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Play explores conflict between one’s art and religion

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Jonas Chernick

My Name is Asher Lev tells the story of a young Jewish artist in the 1950s, who is torn between his chassidic upbringing and his desperate need to fulfill his creative promise.

“Asher Lev discovers at a very young age that he is a prodigy, a brilliant visual artist in painting and drawing,” explains  Jonas Chernick, the writer, filmmaker and multi-award winning actor who plays him.

“Of course, that is in conflict with his religion. “

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The play was written by Aaron Posner, adapted from Chaim Potok’s acclaimed novel. This co-production of Harold Green Jewish Theatre Company and Studio 180. also stars Ron Lea and Sarah Orenstein, and is directed by Studio 180’s co-founder and artistic director Joel Greenberg.

“One of the things Asher Lev does early on is develops his ability to draw nudes and eventually crucifixions, which are essential for the mastery of the craft and the understanding of the history of art, but aren’t very Jewish. The essential conflict of the story is the contrast between the drive to pursue your artistic and emotional truth and how that can be opposed to by your upbringing and family.”

Chernick says there are no easy answers to the questions that the story asks. He says that in addition to being really entertaining, funny, emotional and charming, the play makes you think.

The Winnipeg born, Toronto-based actor says he can relate to the dilemma the character faces.

“I’ve kind of had to face this demon myself. The pursuit of my art and my truth will sometimes take me to places that may not be easy for me to explain to my wife and kids,” he explains.

“ In 2012, I wrote, starred in and produced a film called My Awkward Sexual Adventure. It is a very explicit comedy and there are some very embarrassing things that I do in the movie, and that wasn’t easy. I have two young daughters (Izzy, 8, and Zoe, 4) that haven’t seen it, but are going to ask about it one of these days.

“I have to ask if it is worth it and how committed am I to this truth and am I willing to alienate people because of it.  So, I do relate to the character of Asher Lev on that level.”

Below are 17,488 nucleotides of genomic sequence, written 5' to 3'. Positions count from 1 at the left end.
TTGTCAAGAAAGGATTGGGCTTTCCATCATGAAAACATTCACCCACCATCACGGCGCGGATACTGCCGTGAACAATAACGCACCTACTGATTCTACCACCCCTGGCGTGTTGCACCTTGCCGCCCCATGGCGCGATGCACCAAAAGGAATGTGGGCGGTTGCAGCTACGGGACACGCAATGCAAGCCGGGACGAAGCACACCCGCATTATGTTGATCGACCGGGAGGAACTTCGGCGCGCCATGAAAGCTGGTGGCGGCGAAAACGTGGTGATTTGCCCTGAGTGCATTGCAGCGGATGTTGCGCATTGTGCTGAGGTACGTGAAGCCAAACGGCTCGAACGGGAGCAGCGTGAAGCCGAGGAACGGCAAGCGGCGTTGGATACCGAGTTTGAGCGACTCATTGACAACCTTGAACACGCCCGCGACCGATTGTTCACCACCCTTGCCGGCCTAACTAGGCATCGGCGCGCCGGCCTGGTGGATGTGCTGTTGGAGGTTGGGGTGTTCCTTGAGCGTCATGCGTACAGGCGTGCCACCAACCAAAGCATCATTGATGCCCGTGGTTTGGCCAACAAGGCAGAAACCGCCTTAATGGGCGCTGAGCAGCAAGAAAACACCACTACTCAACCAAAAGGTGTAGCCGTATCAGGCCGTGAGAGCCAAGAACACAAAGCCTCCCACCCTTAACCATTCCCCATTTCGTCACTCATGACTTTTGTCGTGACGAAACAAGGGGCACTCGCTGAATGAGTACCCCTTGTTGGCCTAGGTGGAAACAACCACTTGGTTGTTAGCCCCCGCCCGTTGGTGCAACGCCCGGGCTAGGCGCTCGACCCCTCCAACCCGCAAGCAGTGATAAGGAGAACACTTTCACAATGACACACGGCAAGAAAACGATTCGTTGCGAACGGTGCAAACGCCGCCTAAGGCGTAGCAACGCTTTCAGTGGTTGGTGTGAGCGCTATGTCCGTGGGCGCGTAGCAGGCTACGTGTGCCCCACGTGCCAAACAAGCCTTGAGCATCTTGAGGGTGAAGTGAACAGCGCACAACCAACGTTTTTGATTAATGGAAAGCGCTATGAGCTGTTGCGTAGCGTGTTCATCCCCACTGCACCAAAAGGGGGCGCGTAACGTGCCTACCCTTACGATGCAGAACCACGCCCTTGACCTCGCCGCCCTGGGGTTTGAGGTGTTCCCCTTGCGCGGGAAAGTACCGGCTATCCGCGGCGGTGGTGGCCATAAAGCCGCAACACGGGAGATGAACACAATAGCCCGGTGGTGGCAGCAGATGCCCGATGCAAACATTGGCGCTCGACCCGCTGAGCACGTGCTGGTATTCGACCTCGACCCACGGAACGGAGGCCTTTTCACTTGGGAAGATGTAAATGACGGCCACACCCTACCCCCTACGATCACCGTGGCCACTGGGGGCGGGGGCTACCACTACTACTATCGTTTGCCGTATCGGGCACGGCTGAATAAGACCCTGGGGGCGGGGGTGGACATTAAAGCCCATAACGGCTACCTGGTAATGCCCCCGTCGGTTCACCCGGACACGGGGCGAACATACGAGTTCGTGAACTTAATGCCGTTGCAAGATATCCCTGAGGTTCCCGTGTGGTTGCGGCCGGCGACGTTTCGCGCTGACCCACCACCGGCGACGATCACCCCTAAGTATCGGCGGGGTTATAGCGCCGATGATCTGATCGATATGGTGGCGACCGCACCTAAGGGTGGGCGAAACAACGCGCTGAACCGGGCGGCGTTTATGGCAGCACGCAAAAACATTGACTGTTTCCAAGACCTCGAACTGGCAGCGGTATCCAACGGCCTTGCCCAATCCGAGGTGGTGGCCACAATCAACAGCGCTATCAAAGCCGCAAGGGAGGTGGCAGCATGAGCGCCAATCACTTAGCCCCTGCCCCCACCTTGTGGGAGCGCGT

Chernick says that being Jewish has helped hone his craft. “When I was nine, I started Camp Massad, outside of Winnipeg. It is a Jewish camp that happens to be a very artistic camp with a great focus on drama. That is where I first acted, wrote and directed a play. All of my early experiences with acting and storytelling were at Camp Massad.  It was an amazingly, nurturing environment.  It gave me confidence and allowed me to develop skills that are absolutely helpful to my career now.  So I have that to thank for being Jewish.”

Chernick says acting is his number one passion, the writing, producing and directing is in service of his acting.  He says that if he could just be an actor, that’s what he would be, but sadly an actor spends a lot of time waiting for their agent to call. So out of impatience and passionate ambition, he started writing roles for himself and producing them so they got made and he could act.

Chernick won the 2015 Canadian Screen Award for his performance on CBC’s The Best Laid Plans  and has starred in the award-winnning film Borealis. He also co-wrote and starred in the award winning feature film Lucid. His recent roles include the films Blood Pressure, How to Plan an Orgy in A Small Town and the upcoming A Swingers Weekend. He has appeared on TV in  Fargo, Private Eyes, Covert Affairs and Dark Matter.

My name is Asher Lev runs from Nov. 4 to 26 at The Greenwin Theatre, Toronto Centre for the Arts. Tickets online at www.hgjewishtheatre.com, or by calling Ticketmaster at 1-855-985-2787, or in person at the box office of the Toronto Centre for the Arts. 

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